The study, published in the American Journal of Clinical Nutrition, could help support soft drink firm claims that they have been disproportionately blamed for the current obesity epidemic.
"Some companies have made a sincere effort to put sucrose back in soda," said senior author of the study, Adam Drewnowski from the University of Washington. "But there is no direct link between the type of sweetener and obesity. As far as appetite is concerned, cane and corn sugars in beverages are much the same."
Campaigners against the high fructose corn syrup ingredient point to epidemiological studies that have linked the consumption of sweetened beverages and obesity, as well as some science that claims that the body processes the syrup differently than other sugars due to the fructose content, leading to greater fat storage.
However, industry associations like the Corn Refiners Association (CRA) have repeatedly claimed there is no scientific evidence to suggest that HFCS is uniquely responsible for people becoming obese.
The new study was partly financed by the CRA, in association with the National Institute of Dental and Craniofacial Research at the National Institutes of Health, and the American Beverage Association.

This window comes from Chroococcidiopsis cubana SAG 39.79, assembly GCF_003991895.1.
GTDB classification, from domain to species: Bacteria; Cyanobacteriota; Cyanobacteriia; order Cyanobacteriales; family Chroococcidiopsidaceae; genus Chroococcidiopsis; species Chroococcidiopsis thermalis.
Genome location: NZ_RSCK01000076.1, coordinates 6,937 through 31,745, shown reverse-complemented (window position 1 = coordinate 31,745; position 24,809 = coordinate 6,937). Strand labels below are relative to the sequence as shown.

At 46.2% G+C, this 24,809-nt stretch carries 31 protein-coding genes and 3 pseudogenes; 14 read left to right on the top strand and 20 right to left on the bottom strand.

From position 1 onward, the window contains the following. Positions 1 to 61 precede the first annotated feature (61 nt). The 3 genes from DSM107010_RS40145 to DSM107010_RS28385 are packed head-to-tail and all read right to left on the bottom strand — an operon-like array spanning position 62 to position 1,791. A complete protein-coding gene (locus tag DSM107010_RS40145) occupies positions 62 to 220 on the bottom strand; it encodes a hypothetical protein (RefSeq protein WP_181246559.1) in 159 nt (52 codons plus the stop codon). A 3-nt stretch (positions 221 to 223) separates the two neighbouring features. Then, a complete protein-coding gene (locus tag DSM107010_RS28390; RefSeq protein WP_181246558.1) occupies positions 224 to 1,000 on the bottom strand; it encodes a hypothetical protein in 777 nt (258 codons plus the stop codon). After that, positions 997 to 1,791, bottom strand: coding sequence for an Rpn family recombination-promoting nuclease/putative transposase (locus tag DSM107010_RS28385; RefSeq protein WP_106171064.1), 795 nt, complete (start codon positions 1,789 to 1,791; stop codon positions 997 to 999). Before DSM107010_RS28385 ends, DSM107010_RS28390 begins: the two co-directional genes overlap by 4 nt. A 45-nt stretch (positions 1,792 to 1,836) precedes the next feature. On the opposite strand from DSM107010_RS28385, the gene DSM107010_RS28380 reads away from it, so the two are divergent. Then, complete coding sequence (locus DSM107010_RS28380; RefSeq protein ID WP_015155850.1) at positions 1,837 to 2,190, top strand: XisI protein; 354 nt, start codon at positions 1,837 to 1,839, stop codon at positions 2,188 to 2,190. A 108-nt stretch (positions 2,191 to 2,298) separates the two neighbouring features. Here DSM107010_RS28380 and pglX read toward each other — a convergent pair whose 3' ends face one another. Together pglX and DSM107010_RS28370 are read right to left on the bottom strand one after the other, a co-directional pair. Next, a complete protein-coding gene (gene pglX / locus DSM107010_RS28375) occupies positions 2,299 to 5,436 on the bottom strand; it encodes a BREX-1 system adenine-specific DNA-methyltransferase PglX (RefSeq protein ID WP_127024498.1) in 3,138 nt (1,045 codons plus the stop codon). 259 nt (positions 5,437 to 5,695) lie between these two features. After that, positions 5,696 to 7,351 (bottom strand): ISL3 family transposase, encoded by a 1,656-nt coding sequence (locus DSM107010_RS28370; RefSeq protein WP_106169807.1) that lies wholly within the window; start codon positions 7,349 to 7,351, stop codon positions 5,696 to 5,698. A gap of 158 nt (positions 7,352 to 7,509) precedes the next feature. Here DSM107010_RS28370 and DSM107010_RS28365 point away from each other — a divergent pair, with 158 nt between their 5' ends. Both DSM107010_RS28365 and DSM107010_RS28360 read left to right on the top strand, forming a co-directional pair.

The researchers investigated if there was any difference between commercial beverages containing sucrose or HFCS on hunger, satiety, and energy intakes by assigning 37 volunteers (18 women, age range 20 to 29) to consume cola beverages.
The drinks contained the same amount of calories (215 kcal) sweetened with sucrose, 42 per cent HFCS, or 55 per cent HFCS. The drinks were compared to three controls: diet cola (2 kcal), milk containing one per cent fat (215 kcal), and no beverage, and measurements taken at 20-minutes intervals after consumption.
"We found no differences between sucrose- and HFCS-sweetened colas in perceived sweetness, hunger and satiety profiles, or energy intakes at lunch," wrote the researchers.
All four of the caloric drinks were found to partially suppress energy intakes at lunch, while the diet drink and no-beverage control did not.
"In terms of suppressing your appetite, a calorie from high-fructose corn syrup seems to be no different than a calorie from table sugar or a calorie from milk," said Monsivais.
The research was welcomed by the CRA. Audrae Erickson, CRA president said: "This new study on sweetened beverages supports previous research showing there is very little difference between high fructose corn syrup and sugar from the perspective of the human body.
"High fructose corn syrup has nearly the same composition as sugar and honey - roughly half fructose and half glucose - with each having four calories per gram. So it is not surprising that sugar and high fructose corn syrup affect the appetite in the same way."
According to figures published by the World Health Organisation (WHO), in the year 2015 some 2.3 bn adults will be overweight and more than 700 million will suffer from obesity, a pathology that is increasingly being seen in children.
Source: American Journal of Clinical Nutrition
July 2007, Volume 86, Number 1, Pages 116-123
"Sugars and satiety: does the type of sweetener make a difference?"
Authors: P. Monsivais, M.M. Perrigue and A. Drewnowski